The Framingham Heart Study has been ongoing since 1948 and it continues to provide answers, or at least insights, into all kinds of important medical questions. The latest news from Framingham is that the incidence of dementia, the rate at which new cases develop, has been declining over a period of 30 years, and that’s good news indeed.
It’s not exactly news, as several other epidemiologicstudies have pointed in the same direction, but many of those studies were either methodologically flawed or, though suggestive, did not yield statistically significant results The Framingham Study has the great virtue of using consistent, standard diagnostic criteria for dementia; it has monitored the cognitive status of the people it’s been following since 1975 (with even more extensive monitoring beginning in 1981); and it makes use of a special “dementia review panel,” which includes a neurologist and neuropsychologist to evaluate the evidence in every case of possible dementia. Because the Framingham Study collects all sorts of other data as well, including blood pressure readings, cholesterol levels, body-mass index, and information about diabetes, heart disease, cigarette smoking, and education, the investigators are able to control for all these factors.
The conclusion: since 1977, there has been a decline in the incidence of dementia averaging 20 percent per decade. But there are a few caveats. This study identified a total of 371 cases of dementia. That’s it. The 371 cases were scrupulously identified from among just over 5000 study participants, but it’s nonetheless a fairly small number of people. And if you look at the rate at which new cases of dementia were identified by “epoch,” you will see that the rate went from 3.6/100 in the first epoch to 2.8/100 in the second period, to 2.2/100 in the third period, to 2.0/100 in the final epoch. That is, the rate has fallen steadily but the most dramatic decline took place years ago. Things seem to be leveling off.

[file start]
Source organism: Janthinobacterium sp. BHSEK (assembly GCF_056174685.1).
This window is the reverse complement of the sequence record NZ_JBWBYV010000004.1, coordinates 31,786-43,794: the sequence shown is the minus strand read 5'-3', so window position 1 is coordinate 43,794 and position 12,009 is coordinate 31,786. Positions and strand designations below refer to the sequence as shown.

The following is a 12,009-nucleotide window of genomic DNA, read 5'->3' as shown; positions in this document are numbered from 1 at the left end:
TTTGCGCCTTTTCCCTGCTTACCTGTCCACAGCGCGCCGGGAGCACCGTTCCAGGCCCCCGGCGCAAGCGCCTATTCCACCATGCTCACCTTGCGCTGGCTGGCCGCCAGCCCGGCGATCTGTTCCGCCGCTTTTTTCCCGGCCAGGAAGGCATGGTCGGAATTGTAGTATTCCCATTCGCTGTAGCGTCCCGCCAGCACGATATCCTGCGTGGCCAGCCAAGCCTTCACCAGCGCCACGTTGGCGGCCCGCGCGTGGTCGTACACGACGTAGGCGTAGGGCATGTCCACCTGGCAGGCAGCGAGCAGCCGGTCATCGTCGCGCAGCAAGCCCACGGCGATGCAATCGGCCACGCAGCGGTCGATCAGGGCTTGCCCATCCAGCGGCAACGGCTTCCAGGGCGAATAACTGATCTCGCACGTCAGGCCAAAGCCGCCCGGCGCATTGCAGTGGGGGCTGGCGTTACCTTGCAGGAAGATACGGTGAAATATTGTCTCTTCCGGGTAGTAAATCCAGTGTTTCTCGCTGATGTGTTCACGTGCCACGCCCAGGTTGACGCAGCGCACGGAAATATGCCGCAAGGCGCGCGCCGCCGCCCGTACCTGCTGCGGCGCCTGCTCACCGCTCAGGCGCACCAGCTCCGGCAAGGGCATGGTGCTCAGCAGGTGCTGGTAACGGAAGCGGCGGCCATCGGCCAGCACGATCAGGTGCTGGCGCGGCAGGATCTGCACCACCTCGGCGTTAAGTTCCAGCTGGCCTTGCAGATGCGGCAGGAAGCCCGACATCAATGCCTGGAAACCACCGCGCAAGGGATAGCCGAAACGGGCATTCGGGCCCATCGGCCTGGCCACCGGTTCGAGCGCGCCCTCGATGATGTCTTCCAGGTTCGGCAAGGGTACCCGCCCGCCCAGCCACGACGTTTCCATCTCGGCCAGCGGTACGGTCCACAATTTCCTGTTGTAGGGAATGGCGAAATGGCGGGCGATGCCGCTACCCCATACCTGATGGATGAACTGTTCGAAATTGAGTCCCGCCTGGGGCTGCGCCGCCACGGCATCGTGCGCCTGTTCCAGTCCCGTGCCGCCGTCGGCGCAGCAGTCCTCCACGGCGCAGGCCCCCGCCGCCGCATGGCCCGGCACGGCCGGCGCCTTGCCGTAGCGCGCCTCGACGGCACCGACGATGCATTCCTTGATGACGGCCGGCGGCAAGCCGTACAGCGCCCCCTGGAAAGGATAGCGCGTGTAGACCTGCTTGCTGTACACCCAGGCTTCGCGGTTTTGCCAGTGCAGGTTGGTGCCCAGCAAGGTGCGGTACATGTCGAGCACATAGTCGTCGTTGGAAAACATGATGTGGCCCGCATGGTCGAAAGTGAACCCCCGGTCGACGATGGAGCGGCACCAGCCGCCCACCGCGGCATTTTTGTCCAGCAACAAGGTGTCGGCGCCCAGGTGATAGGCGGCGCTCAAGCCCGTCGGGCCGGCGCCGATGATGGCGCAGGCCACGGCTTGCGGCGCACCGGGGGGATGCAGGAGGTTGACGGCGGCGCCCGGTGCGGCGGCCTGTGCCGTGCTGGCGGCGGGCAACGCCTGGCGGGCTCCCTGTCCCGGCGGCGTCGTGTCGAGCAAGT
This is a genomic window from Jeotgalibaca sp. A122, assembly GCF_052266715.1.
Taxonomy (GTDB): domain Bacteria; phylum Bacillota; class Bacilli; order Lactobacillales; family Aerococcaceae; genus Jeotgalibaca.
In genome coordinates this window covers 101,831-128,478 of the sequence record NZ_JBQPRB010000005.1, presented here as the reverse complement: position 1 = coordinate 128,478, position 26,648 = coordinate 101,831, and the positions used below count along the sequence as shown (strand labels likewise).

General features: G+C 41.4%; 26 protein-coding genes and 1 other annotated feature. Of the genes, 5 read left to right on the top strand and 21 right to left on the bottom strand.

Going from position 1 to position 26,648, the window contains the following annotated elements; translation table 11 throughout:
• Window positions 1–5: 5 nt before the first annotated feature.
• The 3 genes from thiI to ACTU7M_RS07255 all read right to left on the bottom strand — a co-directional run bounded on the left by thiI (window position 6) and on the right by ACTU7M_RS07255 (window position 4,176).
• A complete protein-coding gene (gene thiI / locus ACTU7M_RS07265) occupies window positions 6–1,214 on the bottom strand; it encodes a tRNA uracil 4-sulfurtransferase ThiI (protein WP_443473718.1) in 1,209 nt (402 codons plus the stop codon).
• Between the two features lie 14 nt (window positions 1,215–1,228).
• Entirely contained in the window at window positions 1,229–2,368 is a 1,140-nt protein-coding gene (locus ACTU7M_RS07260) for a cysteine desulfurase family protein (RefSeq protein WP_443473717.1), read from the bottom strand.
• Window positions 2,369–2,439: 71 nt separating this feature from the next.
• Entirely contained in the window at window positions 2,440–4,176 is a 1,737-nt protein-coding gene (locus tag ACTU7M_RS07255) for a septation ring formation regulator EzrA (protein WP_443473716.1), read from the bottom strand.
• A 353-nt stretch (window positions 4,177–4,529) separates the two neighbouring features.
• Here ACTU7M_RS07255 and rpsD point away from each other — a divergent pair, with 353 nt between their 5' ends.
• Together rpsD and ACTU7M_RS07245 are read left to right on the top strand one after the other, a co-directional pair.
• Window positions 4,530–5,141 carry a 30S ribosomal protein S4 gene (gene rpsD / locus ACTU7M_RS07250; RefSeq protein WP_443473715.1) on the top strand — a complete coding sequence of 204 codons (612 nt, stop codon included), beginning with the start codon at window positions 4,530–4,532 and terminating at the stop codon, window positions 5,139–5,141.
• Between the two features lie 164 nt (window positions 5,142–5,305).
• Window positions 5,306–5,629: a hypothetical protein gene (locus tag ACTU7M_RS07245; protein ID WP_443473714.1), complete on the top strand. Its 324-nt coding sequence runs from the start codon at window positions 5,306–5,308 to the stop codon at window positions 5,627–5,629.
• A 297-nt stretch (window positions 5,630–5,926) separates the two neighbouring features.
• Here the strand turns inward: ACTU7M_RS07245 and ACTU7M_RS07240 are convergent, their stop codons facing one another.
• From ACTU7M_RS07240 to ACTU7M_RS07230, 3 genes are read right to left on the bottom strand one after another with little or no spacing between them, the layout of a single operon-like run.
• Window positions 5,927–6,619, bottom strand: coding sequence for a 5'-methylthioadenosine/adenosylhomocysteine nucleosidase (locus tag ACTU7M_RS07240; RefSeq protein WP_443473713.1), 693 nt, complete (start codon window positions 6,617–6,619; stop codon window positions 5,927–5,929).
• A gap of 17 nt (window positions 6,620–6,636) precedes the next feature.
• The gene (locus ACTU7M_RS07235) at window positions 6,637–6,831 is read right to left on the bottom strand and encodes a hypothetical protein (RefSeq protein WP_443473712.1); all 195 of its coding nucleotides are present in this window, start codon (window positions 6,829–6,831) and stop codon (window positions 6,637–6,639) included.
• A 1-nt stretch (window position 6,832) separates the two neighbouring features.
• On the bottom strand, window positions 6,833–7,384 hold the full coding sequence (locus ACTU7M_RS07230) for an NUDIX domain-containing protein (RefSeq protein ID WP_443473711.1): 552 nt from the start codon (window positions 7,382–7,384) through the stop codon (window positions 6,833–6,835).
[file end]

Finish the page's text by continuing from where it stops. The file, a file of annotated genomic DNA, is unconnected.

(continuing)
And there’s another issue that’s worth dwelling on: if you separate out the cases of Alzheimer’s disease from the cases of vascular dementia, you find that the rate of new cases of vascular dementia has fallen significantly, but there has been no statistically significant fall in the rate at which Alzheimer’s disease develops. This is not entirely surprising as we have made enormous inroads in cutting the rate of heart disease, in large measure by controlling blood pressure, treating high cholesterol, and persuading people to stop smoking—or better yet, never start. Exactly the same risk factors affect the development of heart disease and vascular dementia: prevent one, and you’ll prevent the other. But we have made no progress at all in preventing Alzheimer’s disease, which is thought to be responsible for the majority of cases of dementia.
The good news—and it really is good news—is that the progress in preventing heart disease has spilled over into the prevention of vascular dementia. The not-so-good news is that most dementia isn’t due to vascular disease. We should still vigorously combat vascular dementia, which after all causes some cases of dementia, and which also interacts with Alzheimer’s disease, in those unlucky people who are afflicted with both, to produce symptoms that are worse than would be expected from the combination of the two conditions. But there’s still a long way to go.